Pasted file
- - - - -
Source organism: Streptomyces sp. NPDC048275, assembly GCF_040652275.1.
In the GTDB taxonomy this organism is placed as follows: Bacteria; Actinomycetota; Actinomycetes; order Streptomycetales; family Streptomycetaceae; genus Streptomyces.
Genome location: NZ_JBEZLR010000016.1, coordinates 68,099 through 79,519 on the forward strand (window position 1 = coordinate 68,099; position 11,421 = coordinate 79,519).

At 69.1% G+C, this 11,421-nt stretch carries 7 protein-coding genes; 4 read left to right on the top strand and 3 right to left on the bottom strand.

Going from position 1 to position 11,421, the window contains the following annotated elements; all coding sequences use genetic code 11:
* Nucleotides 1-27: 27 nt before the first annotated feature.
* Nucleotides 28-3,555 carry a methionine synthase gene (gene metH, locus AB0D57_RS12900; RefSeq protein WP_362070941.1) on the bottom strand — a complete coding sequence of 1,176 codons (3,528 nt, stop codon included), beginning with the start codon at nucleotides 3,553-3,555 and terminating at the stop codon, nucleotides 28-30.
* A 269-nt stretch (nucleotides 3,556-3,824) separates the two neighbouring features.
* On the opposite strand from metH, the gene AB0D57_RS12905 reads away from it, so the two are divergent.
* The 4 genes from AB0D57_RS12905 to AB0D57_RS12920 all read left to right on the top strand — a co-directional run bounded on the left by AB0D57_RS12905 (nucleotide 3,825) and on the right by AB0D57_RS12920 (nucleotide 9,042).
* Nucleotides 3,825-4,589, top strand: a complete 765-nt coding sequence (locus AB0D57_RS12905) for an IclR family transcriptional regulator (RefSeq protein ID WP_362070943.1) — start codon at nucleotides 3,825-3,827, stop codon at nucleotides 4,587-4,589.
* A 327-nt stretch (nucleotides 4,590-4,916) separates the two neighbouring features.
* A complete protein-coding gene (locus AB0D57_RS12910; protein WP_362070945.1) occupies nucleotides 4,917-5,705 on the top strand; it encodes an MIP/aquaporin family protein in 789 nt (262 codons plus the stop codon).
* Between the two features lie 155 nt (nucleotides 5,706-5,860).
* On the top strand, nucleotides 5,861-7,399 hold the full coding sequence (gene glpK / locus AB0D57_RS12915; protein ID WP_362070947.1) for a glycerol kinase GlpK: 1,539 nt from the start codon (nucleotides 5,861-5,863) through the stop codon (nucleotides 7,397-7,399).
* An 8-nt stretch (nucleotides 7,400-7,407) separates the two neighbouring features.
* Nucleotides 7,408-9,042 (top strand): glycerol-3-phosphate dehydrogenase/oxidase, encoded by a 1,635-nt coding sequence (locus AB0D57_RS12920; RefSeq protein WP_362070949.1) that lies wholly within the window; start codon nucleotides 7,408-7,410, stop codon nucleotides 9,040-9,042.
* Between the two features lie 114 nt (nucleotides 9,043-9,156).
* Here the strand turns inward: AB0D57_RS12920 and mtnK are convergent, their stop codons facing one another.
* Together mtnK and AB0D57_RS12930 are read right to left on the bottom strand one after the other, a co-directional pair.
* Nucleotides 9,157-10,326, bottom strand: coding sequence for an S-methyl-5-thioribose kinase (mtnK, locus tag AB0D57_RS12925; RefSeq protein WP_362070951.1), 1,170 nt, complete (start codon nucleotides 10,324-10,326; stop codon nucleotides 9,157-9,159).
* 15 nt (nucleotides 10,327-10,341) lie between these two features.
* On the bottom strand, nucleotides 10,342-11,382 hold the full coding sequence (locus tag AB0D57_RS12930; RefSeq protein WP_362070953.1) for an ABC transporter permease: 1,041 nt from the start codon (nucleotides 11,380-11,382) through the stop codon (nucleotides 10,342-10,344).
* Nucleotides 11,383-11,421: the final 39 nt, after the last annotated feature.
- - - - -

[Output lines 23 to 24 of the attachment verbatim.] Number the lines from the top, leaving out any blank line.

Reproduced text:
* On the bottom strand, nucleotides 10,342-11,382 hold the full coding sequence (locus tag AB0D57_RS12930; RefSeq protein WP_362070953.1) for an ABC transporter permease: 1,041 nt from the start codon (nucleotides 11,380-11,382) through the stop codon (nucleotides 10,342-10,344).
* Nucleotides 11,383-11,421: the final 39 nt, after the last annotated feature.